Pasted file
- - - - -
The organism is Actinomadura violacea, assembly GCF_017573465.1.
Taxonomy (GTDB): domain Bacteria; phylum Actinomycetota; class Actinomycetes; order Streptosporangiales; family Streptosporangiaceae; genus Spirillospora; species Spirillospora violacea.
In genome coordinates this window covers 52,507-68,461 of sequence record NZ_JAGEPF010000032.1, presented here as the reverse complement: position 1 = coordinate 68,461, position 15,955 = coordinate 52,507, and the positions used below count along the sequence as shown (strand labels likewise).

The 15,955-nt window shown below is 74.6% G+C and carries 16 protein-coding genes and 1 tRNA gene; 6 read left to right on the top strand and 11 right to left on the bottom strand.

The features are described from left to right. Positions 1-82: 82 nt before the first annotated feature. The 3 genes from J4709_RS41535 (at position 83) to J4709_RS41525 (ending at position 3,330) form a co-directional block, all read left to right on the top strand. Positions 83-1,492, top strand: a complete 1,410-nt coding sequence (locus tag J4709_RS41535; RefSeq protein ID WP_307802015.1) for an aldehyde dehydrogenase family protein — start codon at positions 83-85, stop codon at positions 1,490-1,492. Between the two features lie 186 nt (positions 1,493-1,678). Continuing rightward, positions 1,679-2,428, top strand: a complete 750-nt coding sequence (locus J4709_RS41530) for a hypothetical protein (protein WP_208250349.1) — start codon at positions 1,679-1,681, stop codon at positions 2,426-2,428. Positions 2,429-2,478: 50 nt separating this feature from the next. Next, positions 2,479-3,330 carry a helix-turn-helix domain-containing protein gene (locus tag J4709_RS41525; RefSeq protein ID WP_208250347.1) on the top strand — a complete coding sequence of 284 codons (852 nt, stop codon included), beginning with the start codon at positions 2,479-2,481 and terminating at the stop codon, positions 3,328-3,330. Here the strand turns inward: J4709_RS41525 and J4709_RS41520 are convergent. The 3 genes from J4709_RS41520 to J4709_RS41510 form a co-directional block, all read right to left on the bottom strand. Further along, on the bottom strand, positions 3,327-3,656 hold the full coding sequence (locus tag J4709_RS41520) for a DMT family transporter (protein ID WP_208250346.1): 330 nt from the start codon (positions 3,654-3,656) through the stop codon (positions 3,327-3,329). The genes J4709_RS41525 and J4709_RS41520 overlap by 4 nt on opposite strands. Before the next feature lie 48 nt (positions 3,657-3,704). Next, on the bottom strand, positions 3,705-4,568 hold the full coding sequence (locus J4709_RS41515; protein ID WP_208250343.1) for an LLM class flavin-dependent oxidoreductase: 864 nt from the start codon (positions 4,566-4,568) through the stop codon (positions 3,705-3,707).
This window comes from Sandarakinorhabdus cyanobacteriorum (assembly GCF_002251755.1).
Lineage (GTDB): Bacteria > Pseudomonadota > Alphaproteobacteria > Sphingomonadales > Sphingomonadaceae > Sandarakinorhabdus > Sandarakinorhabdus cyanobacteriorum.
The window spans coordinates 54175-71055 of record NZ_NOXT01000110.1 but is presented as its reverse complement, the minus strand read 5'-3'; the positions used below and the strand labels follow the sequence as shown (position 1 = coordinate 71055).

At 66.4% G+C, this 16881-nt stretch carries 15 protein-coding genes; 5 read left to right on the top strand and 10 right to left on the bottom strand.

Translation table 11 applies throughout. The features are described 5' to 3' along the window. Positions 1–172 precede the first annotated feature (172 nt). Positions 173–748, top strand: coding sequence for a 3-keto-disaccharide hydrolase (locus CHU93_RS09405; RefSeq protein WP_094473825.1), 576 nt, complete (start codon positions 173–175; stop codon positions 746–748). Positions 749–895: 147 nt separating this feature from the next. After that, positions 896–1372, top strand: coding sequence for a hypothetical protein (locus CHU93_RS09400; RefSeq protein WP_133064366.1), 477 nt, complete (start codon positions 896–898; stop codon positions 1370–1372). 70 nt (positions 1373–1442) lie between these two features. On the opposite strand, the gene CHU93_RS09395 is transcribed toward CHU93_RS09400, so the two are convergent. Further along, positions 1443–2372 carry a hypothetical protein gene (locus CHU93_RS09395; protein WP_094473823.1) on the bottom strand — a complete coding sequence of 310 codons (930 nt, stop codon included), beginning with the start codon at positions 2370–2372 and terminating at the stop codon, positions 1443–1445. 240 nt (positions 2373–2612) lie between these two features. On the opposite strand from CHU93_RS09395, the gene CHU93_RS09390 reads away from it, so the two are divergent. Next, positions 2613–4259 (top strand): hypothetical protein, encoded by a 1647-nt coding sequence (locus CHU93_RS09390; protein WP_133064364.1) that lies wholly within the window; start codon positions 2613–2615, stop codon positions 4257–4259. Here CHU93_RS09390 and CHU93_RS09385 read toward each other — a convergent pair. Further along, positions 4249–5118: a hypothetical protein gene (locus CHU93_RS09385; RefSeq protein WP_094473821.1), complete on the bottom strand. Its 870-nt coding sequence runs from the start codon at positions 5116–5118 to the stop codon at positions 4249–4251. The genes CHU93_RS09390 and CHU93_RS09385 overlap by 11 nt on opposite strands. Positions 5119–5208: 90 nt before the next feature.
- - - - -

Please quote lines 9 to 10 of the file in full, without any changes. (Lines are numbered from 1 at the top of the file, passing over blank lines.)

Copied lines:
At 66.4% G+C, this 16881-nt stretch carries 15 protein-coding genes; 5 read left to right on the top strand and 10 right to left on the bottom strand.

Translation table 11 applies throughout. The features are described 5' to 3' along the window. Positions 1–172 precede the first annotated feature (172 nt). Positions 173–748, top strand: coding sequence for a 3-keto-disaccharide hydrolase (locus CHU93_RS09405; RefSeq protein WP_094473825.1), 576 nt, complete (start codon positions 173–175; stop codon positions 746–748). Positions 749–895: 147 nt separating this feature from the next. After that, positions 896–1372, top strand: coding sequence for a hypothetical protein (locus CHU93_RS09400; RefSeq protein WP_133064366.1), 477 nt, complete (start codon positions 896–898; stop codon positions 1370–1372). 70 nt (positions 1373–1442) lie between these two features. On the opposite strand, the gene CHU93_RS09395 is transcribed toward CHU93_RS09400, so the two are convergent. Further along, positions 1443–2372 carry a hypothetical protein gene (locus CHU93_RS09395; protein WP_094473823.1) on the bottom strand — a complete coding sequence of 310 codons (930 nt, stop codon included), beginning with the start codon at positions 2370–2372 and terminating at the stop codon, positions 1443–1445. 240 nt (positions 2373–2612) lie between these two features. On the opposite strand from CHU93_RS09395, the gene CHU93_RS09390 reads away from it, so the two are divergent. Next, positions 2613–4259 (top strand): hypothetical protein, encoded by a 1647-nt coding sequence (locus CHU93_RS09390; protein WP_133064364.1) that lies wholly within the window; start codon positions 2613–2615, stop codon positions 4257–4259. Here CHU93_RS09390 and CHU93_RS09385 read toward each other — a convergent pair. Further along, positions 4249–5118: a hypothetical protein gene (locus CHU93_RS09385; RefSeq protein WP_094473821.1), complete on the bottom strand. Its 870-nt coding sequence runs from the start codon at positions 5116–5118 to the stop codon at positions 4249–4251. The genes CHU93_RS09390 and CHU93_RS09385 overlap by 11 nt on opposite strands. Positions 5119–5208: 90 nt before the next feature.